The first question you’re all likely asking is “What in the heck are sirtuins?”
Sirtuins are a class of proteins that regulate our biological pathways. Biological pathways is a scientist’s way of saying “cellular changes.” Formation of new molecules or mechanisms that turn certain genes “on” or “off” are considered such pathways.
Sirtuins are linked to biological pathways that affect aging, apoptosis (cell death), caloric resistance, energy efficiency, inflammation, stress resistance, and transcription (genetic copying).
Why should I care?
Sirtuins are a biological and chemical phenomenon with a potential ability to impact the health and well-being of the human race.
Yes, we understand the previous sentence sounds like an intro to a sci-fi thriller, but it is nonetheless true.
The story begins with Dr. David Sinclair, an Australian-born Biology professor and founder of The Sinclair Lab at Harvard University. In a ground-breaking 2003 study, Sinclair and his team discovered the following:
Caloric restriction slows the pace of ageing and increases maximum lifespan…by increasing the activity of SIR2…evolutionary origins of this phenomenon suggest new lines of research into the therapeutic use of sirtuin activators. (We’ll discuss such ‘activators’ later on.)
It turns out that Dr. Sinclair was onto something, as his former company Sirtuis was purchased by pharma conglomerate GlaxoSmithKline for $720 million.
How Sirtuins May Be The Next Great Discovery
The Sinclair Lab, located within Harvard Medical School’s Department of Genetics states:
Though we are focus heavily on understanding fundamental mechanisms of aging at the genetic and biochemical levels, the more pressing goal is to find new and effective ways to treat common diseases including type II diabetes, Alzheimer’s disease, cardiovascular disease, heart failure and cancer.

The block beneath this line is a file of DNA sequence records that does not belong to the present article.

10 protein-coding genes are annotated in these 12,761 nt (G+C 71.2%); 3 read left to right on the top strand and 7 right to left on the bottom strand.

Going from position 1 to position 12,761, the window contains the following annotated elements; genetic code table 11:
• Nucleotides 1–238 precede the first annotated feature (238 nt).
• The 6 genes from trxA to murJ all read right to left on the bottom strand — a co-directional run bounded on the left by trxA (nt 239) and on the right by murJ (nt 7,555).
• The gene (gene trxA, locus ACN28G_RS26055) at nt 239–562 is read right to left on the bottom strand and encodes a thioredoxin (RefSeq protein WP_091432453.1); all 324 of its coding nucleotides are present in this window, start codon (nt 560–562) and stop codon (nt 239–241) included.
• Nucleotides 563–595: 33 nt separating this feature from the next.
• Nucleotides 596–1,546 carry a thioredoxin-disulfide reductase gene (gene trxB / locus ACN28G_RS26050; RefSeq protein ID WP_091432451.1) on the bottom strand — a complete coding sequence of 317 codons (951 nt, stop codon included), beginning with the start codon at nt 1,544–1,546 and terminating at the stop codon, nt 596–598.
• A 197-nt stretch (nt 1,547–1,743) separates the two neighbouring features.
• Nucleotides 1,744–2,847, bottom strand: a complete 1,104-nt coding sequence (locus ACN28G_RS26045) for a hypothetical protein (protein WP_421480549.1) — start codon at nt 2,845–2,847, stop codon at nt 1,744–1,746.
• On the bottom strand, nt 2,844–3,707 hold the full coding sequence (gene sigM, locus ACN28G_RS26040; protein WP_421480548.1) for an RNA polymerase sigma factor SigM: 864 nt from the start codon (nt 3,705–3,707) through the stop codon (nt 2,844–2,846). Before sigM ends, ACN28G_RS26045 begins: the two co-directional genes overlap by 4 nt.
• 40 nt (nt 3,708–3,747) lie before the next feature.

You may notice the diseases and illnesses cited by Sinclair’s team are the leading causes of death among human beings. As we age, the risk factors of the aforementioned conditions increase drastically; making Sinclair’s research all the more vital.
In short, Sinclair may have found the scientific “fountain of youth,” as it were: little protein enzymes called sirtuins.
Red Wine and Sirtuins: A fascinating link
We’ve all heard that red wine is beneficial for human health, which is absolutely true. What you may not know is why it’s so beneficial, and how it may play an essential role in slowing aging and age-related disorders.
(As with any type of alcohol, moderation is advisable. It is also necessary for maximizing health benefits.)
Red wine’s health benefits result from its high concentration of antioxidants called polyphenols. Polyphenols “help protect the linking of blood vessels in your heart,” which may reduce the risk of coronary artery disease, the condition that results in heart attacks.
The key ingredient – and the one linked to sirtuin – is called resveratrol. Resveratrol prevents damages to blood vessels, reduces LDL (“bad”) cholesterol and prevents blood clots. For these reasons alone, sipping on the occasional glass of red wine is worth it – and the benefits do not end there.
Resveratrol is also a potential catalyst for sirtuin activity. A 2013 Harvard University study concludes:
…resveratrol directly activates a protein that promotes health and longevity in animal models…researchers have uncovered the molecular mechanism for this interaction, and show that a class of more potent drugs currently in clinical trials act in a similar fashion.